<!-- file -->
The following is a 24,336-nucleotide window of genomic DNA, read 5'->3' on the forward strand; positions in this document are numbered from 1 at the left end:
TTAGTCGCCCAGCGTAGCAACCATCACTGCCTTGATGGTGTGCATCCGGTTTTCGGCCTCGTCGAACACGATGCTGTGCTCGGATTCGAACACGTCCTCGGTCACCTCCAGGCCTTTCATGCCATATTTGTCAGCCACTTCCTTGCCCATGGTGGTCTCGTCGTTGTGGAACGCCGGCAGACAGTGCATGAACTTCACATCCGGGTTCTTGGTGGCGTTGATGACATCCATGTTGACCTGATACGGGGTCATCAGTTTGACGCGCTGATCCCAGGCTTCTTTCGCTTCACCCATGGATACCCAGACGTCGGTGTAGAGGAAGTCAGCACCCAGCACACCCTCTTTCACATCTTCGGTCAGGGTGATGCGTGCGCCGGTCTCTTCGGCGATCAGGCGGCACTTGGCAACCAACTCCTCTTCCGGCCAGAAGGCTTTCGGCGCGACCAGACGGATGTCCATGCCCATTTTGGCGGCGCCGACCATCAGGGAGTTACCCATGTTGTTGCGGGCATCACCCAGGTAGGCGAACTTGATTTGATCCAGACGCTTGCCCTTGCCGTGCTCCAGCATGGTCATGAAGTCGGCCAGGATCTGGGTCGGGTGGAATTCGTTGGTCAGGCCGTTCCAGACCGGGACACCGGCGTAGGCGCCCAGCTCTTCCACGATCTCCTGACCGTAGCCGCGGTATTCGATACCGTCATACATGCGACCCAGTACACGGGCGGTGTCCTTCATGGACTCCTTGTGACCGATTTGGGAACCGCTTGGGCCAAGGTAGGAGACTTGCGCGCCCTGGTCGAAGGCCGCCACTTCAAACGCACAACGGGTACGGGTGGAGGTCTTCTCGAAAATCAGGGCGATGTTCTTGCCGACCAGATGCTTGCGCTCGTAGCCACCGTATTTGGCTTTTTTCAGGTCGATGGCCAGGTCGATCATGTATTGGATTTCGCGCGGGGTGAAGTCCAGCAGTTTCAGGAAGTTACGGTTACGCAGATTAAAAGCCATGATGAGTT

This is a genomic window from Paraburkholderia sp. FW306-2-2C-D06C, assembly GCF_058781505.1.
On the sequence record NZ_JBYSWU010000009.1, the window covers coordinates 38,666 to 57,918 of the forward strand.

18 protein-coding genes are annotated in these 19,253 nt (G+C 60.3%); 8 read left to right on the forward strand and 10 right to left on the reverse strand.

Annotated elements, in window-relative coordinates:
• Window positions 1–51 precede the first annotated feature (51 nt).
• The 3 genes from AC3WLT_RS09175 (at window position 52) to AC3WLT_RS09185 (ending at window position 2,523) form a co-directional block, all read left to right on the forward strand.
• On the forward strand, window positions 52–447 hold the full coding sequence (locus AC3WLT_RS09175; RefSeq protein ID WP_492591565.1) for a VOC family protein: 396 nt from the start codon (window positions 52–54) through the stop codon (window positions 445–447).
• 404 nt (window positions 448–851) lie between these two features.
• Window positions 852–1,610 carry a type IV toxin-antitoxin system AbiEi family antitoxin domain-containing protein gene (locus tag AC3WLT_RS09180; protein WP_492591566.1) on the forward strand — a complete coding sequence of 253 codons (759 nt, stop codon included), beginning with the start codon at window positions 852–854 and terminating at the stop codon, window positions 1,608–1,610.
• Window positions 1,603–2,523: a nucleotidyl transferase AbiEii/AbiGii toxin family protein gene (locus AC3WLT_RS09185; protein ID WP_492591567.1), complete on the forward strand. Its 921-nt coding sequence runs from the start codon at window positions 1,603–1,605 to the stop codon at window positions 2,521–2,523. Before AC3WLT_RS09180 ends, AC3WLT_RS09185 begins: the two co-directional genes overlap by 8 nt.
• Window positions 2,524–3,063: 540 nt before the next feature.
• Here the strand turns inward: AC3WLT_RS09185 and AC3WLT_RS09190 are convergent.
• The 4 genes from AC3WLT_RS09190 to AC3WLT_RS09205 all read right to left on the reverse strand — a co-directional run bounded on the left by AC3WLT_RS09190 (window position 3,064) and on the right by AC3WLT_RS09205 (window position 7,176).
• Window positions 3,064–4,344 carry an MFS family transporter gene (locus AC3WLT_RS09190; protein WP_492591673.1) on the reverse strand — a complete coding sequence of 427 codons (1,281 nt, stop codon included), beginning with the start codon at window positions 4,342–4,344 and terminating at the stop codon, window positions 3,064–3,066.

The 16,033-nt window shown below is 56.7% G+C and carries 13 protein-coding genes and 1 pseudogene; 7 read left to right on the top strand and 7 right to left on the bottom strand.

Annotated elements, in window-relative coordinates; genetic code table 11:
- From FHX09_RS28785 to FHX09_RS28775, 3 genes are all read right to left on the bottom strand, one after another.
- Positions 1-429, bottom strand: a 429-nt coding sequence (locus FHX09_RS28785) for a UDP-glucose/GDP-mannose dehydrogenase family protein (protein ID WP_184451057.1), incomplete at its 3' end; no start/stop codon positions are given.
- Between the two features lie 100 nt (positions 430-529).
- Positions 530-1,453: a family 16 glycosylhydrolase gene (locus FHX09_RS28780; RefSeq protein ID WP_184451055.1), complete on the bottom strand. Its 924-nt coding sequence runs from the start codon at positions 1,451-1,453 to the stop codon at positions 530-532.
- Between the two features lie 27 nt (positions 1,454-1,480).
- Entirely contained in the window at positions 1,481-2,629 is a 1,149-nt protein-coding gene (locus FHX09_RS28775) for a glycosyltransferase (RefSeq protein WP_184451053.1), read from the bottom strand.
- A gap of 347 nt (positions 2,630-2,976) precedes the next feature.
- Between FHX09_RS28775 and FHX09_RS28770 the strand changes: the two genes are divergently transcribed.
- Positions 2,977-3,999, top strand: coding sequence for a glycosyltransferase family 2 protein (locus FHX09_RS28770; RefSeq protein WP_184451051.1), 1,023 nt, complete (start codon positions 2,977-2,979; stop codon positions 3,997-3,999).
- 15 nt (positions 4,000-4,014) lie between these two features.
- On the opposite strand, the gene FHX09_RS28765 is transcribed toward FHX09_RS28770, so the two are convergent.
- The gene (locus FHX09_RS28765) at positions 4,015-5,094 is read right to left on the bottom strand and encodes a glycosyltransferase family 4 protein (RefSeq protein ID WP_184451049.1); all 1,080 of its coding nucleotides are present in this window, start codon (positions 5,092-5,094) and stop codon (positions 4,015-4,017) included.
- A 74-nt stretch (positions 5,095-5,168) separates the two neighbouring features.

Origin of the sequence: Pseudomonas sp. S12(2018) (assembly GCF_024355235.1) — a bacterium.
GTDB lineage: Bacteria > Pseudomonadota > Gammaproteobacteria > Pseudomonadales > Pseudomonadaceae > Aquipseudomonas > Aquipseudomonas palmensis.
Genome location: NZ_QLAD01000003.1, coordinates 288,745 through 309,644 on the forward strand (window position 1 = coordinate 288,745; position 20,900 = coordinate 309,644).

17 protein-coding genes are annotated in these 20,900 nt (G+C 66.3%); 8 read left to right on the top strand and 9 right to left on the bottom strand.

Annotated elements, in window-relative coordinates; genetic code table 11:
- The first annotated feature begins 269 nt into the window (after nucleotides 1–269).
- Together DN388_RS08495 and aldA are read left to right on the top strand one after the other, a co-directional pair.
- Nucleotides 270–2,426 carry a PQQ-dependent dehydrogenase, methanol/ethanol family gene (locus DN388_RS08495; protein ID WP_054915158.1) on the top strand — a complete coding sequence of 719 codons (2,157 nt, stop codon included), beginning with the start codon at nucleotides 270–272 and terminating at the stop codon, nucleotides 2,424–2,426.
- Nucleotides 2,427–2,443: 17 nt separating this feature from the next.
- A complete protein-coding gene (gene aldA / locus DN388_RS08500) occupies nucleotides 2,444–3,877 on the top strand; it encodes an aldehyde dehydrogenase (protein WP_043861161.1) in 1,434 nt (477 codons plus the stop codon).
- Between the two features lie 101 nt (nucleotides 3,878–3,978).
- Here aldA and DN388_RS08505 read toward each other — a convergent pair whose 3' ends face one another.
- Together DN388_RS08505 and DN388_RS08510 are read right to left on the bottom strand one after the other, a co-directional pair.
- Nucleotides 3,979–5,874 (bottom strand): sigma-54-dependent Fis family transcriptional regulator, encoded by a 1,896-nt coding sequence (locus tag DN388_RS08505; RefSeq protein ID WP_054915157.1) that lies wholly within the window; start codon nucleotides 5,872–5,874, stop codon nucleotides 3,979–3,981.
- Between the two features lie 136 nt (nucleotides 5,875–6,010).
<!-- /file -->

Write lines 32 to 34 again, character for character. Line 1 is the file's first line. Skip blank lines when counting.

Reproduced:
Origin of the sequence: Pseudomonas sp. S12(2018) (assembly GCF_024355235.1) — a bacterium.
GTDB lineage: Bacteria > Pseudomonadota > Gammaproteobacteria > Pseudomonadales > Pseudomonadaceae > Aquipseudomonas > Aquipseudomonas palmensis.
Genome location: NZ_QLAD01000003.1, coordinates 288,745 through 309,644 on the forward strand (window position 1 = coordinate 288,745; position 20,900 = coordinate 309,644).